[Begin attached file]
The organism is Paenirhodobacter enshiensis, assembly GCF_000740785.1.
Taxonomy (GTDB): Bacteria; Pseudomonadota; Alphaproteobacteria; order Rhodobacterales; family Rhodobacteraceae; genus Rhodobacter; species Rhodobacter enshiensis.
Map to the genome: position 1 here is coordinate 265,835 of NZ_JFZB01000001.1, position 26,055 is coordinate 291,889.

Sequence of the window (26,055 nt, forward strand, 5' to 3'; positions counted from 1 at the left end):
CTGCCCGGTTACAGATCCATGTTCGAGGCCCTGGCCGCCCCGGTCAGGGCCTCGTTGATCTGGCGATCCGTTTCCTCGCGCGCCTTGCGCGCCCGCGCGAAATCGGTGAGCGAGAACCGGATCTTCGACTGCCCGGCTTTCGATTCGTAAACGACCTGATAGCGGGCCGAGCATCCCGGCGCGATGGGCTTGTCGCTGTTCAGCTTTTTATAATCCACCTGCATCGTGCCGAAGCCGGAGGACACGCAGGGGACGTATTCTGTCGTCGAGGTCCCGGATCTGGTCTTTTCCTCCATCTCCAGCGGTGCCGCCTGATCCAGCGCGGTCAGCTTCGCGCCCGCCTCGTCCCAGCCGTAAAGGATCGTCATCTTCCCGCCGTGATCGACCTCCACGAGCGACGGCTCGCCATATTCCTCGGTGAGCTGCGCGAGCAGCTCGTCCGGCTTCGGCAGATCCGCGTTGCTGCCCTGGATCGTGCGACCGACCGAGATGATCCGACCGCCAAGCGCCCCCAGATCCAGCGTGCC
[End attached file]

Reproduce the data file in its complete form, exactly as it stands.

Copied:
The organism is Paenirhodobacter enshiensis, assembly GCF_000740785.1.
Taxonomy (GTDB): Bacteria; Pseudomonadota; Alphaproteobacteria; order Rhodobacterales; family Rhodobacteraceae; genus Rhodobacter; species Rhodobacter enshiensis.
Map to the genome: position 1 here is coordinate 265,835 of NZ_JFZB01000001.1, position 26,055 is coordinate 291,889.

Sequence of the window (26,055 nt, forward strand, 5' to 3'; positions counted from 1 at the left end):
CTGCCCGGTTACAGATCCATGTTCGAGGCCCTGGCCGCCCCGGTCAGGGCCTCGTTGATCTGGCGATCCGTTTCCTCGCGCGCCTTGCGCGCCCGCGCGAAATCGGTGAGCGAGAACCGGATCTTCGACTGCCCGGCTTTCGATTCGTAAACGACCTGATAGCGGGCCGAGCATCCCGGCGCGATGGGCTTGTCGCTGTTCAGCTTTTTATAATCCACCTGCATCGTGCCGAAGCCGGAGGACACGCAGGGGACGTATTCTGTCGTCGAGGTCCCGGATCTGGTCTTTTCCTCCATCTCCAGCGGTGCCGCCTGATCCAGCGCGGTCAGCTTCGCGCCCGCCTCGTCCCAGCCGTAAAGGATCGTCATCTTCCCGCCGTGATCGACCTCCACGAGCGACGGCTCGCCATATTCCTCGGTGAGCTGCGCGAGCAGCTCGTCCGGCTTCGGCAGATCCGCGTTGCTGCCCTGGATCGTGCGACCGACCGAGATGATCCGACCGCCAAGCGCCCCCAGATCCAGCGTGCC